The Toughest Words at Scripps Spelling Bee
Linguist explains which ones are the trickiest
By Kate Seamons,  Newser Staff
Posted Jun 1, 2011 8:58 AM CDT
Elizabeth Platz, 13, of Shelbina, Mo., successfully spells her word in the last round of the semifinals at the 2010 Scripps National Spelling Bee in Washington, on Friday, June 4, 2010.   (AP Photo/Jacquelyn Martin)
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(Newser) – The 84th annual Scripps National Spelling Bee is under way, and before a winner is crowned on national television tomorrow night, thousands of really obscure words will be tackled by 275 kids ages 8 to 15. Twelve-year-old Kevin Lazenby of Opelika, Ala., kicked off round two today, notes the AP, correctly spelling "dolorifuge." If that seems like a tough one, brace yourself: NPR talks to linguist Ben Zimmer, who explains which words are really the tough ones.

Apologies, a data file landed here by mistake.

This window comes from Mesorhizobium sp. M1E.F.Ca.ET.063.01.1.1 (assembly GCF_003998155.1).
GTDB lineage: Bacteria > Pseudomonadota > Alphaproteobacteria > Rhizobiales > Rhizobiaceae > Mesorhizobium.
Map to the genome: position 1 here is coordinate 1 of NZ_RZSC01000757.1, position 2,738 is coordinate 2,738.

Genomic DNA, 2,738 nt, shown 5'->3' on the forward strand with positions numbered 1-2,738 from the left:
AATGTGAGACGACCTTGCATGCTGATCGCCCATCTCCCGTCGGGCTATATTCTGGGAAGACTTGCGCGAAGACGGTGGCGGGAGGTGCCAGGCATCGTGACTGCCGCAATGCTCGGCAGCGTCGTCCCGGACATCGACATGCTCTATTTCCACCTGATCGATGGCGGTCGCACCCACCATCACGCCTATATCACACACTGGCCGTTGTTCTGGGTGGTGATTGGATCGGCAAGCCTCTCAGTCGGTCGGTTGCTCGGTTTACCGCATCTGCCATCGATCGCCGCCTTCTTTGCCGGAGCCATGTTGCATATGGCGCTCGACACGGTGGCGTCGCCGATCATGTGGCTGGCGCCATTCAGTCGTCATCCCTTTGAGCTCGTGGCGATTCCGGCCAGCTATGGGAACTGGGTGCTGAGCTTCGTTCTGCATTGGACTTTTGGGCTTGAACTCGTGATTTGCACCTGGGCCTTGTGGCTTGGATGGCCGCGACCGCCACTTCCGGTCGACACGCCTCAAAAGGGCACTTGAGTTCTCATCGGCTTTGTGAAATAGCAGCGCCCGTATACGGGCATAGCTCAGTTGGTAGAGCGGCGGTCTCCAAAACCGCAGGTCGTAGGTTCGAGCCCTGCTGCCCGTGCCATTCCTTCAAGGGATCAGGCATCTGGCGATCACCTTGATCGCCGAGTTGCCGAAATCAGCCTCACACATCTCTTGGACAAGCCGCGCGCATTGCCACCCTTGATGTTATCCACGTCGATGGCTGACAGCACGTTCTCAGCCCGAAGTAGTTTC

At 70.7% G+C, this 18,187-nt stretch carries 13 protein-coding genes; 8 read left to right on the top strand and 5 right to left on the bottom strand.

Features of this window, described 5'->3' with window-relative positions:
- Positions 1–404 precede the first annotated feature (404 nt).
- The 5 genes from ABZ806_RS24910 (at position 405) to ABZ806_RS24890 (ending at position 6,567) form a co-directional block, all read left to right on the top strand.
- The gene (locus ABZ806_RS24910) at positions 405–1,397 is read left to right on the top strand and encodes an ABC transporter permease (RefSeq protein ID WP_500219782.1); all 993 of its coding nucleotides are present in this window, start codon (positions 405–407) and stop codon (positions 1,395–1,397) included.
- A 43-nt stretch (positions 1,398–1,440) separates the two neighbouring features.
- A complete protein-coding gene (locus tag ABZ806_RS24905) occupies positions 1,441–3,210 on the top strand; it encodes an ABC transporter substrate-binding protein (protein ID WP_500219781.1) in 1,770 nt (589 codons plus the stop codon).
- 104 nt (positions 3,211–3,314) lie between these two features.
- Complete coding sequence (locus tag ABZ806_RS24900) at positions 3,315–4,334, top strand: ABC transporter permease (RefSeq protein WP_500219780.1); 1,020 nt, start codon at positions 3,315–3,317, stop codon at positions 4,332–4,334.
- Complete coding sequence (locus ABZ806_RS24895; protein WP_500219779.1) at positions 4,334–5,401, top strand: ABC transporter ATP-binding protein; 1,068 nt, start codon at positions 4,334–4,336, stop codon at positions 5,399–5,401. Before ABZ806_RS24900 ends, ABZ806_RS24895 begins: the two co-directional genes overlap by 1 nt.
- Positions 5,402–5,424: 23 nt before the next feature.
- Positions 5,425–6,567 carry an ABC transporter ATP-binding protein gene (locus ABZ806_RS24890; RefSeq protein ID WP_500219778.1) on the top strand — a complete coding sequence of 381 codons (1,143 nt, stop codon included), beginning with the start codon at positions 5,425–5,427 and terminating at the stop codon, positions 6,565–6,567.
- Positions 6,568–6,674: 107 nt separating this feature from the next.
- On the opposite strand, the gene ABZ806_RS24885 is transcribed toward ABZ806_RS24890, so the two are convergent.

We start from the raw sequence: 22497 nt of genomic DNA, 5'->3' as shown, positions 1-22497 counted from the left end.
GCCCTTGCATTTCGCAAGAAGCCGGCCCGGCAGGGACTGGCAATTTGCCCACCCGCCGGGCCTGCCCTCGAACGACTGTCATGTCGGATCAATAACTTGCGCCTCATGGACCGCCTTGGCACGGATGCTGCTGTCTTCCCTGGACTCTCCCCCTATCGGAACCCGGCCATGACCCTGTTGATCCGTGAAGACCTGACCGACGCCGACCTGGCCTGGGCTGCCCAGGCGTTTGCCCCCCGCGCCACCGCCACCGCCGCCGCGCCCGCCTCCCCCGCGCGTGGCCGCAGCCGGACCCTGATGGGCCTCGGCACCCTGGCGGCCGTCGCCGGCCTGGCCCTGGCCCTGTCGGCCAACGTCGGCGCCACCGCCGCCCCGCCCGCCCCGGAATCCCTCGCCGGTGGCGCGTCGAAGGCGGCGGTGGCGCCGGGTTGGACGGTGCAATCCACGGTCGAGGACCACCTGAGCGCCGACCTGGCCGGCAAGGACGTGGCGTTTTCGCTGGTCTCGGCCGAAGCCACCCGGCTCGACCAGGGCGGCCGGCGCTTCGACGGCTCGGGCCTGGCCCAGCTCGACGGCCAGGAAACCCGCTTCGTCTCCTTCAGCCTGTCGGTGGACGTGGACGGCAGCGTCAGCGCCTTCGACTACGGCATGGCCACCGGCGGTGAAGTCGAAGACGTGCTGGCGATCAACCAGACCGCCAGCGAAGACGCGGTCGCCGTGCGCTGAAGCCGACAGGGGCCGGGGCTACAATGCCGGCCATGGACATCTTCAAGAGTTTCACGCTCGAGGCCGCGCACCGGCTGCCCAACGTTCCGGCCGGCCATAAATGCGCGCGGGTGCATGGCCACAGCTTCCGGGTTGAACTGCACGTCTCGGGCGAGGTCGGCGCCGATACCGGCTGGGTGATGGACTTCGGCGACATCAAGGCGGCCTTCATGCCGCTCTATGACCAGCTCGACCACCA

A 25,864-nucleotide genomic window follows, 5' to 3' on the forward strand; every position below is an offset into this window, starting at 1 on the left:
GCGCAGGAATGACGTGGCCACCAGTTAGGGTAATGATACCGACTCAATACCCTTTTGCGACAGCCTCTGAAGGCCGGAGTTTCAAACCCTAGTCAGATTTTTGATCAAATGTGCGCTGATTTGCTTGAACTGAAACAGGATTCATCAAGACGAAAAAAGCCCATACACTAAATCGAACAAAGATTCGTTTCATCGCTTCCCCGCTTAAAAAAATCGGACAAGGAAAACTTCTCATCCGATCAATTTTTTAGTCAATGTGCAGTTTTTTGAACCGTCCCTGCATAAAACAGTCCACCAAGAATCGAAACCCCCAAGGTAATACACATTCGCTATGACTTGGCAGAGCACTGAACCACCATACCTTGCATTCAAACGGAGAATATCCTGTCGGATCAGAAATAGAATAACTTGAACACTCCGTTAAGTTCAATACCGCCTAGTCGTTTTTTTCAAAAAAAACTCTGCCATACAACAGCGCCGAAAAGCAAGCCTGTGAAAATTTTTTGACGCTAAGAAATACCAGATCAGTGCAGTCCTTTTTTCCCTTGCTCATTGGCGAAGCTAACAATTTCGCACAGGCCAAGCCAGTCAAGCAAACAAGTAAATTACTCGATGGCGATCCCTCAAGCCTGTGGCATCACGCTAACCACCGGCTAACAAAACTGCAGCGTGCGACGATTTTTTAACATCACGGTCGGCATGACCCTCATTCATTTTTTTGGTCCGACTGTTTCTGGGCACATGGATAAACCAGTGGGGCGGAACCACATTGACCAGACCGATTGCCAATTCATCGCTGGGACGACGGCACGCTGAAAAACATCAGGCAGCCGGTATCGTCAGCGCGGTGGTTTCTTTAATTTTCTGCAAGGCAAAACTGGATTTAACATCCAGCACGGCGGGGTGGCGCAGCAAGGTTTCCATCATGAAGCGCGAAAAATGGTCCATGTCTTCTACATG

• Foreign words that are in Merriam-Webster's unabridged English dictionary but adhere to non-English spelling rules, like the Greek hypozeuxis and the German stromuhr (last year's winning word).
  • Words that sound like they should follow a typical spelling pattern, but don't: hidrosis sounds like it should be spelled "hydrosis"—but, of course, it isn't.
  • "The dreaded schwa": These neutral vowels can be extremely tricky. Caprifig, for instance, is often misspelled as caprofig.
  • Words that don't follow the spelling suggested by a like word: Though it's "religious," it's sacrilegious, not sacreligious.